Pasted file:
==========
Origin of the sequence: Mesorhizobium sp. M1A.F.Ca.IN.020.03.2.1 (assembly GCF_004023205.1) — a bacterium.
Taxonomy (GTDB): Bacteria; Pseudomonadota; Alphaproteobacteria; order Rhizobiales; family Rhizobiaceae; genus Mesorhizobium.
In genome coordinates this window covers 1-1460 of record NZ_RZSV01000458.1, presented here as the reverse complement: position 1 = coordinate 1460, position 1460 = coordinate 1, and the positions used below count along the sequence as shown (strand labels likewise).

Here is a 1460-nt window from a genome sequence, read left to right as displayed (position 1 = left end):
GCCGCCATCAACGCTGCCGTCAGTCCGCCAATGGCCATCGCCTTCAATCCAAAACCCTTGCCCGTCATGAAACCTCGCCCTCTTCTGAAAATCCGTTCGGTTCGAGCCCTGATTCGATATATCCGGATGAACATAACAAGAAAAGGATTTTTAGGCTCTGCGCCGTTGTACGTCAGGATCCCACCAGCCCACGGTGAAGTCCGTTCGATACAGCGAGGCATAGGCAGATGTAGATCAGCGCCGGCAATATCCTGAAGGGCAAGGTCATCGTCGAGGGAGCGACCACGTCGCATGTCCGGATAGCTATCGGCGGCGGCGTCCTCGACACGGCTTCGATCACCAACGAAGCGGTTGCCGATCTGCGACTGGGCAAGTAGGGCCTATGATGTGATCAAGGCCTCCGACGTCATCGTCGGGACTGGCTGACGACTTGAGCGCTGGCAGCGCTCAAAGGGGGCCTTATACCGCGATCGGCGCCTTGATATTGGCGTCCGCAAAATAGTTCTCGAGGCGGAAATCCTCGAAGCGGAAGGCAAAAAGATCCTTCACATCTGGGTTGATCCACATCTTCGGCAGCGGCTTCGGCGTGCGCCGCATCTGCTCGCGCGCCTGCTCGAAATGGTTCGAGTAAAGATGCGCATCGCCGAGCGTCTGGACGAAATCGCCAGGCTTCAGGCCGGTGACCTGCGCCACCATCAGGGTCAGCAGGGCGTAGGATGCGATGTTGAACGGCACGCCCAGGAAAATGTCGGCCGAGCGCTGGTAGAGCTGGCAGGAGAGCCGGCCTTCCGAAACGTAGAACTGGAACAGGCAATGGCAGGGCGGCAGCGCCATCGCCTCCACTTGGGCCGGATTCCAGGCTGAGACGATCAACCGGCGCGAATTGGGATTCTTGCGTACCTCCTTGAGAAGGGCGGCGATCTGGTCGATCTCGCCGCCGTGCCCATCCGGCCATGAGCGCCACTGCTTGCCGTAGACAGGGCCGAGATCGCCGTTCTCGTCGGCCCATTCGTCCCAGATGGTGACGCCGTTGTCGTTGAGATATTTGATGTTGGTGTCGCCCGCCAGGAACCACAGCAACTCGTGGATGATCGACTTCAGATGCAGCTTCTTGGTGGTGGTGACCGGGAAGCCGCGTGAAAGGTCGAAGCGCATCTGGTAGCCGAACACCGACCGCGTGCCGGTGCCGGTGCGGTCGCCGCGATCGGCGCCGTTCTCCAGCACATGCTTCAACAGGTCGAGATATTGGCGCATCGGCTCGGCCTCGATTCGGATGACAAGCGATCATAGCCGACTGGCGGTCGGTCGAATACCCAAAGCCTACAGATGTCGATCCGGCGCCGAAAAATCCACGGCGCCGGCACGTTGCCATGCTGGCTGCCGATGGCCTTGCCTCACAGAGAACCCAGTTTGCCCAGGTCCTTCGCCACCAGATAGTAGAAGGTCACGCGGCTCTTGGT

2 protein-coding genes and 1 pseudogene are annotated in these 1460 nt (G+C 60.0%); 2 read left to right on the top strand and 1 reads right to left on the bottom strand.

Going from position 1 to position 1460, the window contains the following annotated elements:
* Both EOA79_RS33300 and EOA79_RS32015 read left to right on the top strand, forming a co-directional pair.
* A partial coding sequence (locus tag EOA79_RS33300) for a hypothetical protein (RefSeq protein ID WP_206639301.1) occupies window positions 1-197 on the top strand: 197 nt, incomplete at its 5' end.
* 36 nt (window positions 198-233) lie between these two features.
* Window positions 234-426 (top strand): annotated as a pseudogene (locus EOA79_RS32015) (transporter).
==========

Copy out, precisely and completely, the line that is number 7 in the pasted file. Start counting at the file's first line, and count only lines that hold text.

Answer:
Going from position 1 to position 1460, the window contains the following annotated elements: